100%

Scanned image of the page. Keyboard directions: use + to zoom in, - to zoom out, arrow keys to pan inside the viewer.

Page Options

Download this Issue

Share

Something wrong?

Something wrong with this page? Report problem.

Rights / Permissions

This collection, digitized in collaboration with the Michigan Daily and the Board for Student Publications, contains materials that are protected by copyright law. Access to these materials is provided for non-profit educational and research purposes. If you use an item from this collection, it is your responsibility to consider the work's copyright status and obtain any required permission.

March 23, 1967 - Image 1

Resource type:
Text
Publication:
The Michigan Daily, 1967-03-23

Disclaimer: Computer generated plain text may have errors. Read more about this.

I-M: A, ROCK
THAT NEEDS MOVING
See editorial page

SirA6

Dait1

SUNNY AND WARMER
igh-47
Low--35
Possible snow flurries;
clearing in afternoon

Seventy-Six Years of Editorial Freedom
VOL. LXXVII, No. 143 ANN ARBOR, MICIGAN, THURSDAY MARCH 23, 1967 SEVEN CENTS

EIGHT PAGES

City Police
Crack Down
On Narcotics
Additional Arrests
Expected To Eliminate
Local Drug Traffic j
Police Chief Walter E. Krasny
said yesterday that city police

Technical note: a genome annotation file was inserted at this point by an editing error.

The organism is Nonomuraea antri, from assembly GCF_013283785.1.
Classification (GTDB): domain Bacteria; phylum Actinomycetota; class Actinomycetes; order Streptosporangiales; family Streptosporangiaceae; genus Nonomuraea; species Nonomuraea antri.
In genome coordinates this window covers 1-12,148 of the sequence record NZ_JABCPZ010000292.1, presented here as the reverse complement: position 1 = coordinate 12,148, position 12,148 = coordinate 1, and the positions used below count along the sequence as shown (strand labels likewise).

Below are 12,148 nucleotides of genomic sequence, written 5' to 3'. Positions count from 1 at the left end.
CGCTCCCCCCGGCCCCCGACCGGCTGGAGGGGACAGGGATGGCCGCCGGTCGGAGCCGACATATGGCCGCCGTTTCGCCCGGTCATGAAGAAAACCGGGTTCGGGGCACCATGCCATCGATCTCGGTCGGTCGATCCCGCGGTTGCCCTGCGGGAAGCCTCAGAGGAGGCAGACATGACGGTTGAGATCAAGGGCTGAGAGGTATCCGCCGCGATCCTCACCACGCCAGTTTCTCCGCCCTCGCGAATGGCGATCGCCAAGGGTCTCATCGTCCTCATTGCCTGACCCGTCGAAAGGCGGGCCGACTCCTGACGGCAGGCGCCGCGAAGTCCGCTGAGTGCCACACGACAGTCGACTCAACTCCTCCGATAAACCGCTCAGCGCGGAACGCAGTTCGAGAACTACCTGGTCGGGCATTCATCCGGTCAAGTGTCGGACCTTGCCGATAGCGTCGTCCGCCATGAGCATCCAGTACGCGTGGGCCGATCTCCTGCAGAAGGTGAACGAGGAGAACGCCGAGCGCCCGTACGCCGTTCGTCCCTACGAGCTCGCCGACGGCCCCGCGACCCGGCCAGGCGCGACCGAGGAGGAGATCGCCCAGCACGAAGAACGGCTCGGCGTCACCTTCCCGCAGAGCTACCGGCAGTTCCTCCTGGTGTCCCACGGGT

have begun a "campaign to make
illegal narcotics impossible to ob-
tain in this city."I
Krasny indicated that his men
are now working on "several an-
gles" of the narcotics traffic pic-
ture and additional arrests are ex-
pected shortly.
The drive aimed at clearing Ann
Arbor of narcotics traffic began
Tuesday night with the arrest by
city police of a 50-year-old local
man and the issuing of warrants
for three other persons including:
an Ann Arbor pharmacist.
Marijuana
Krasny said detectives picked
up Louis T. Jones ! of 115% E.
Ann at his apartment and con-
fiscated a quantity of marijuana
he had in his possession.
Jones is to be arraigned today
in Municipal Court on a charge
of possession of marijuana.
A warrant has also been issued
for the arrest of a Wayne State!
University student who appeared
recently at the Fifth Dimension,
a teenage recreation place, W.1
Huron, as a prop man for a band
playing there.
Possession
Detectives said the student had
marijuana with him and will be
arraigned today on the possession
charge.
In addition, a warrant has been
issued for an Ann Arbor pharma-
cist who police say has been dis-
pensing narcotic drugs to local,
teenagers without prescriptions. He
will be charged with violation of
state narcotic laws.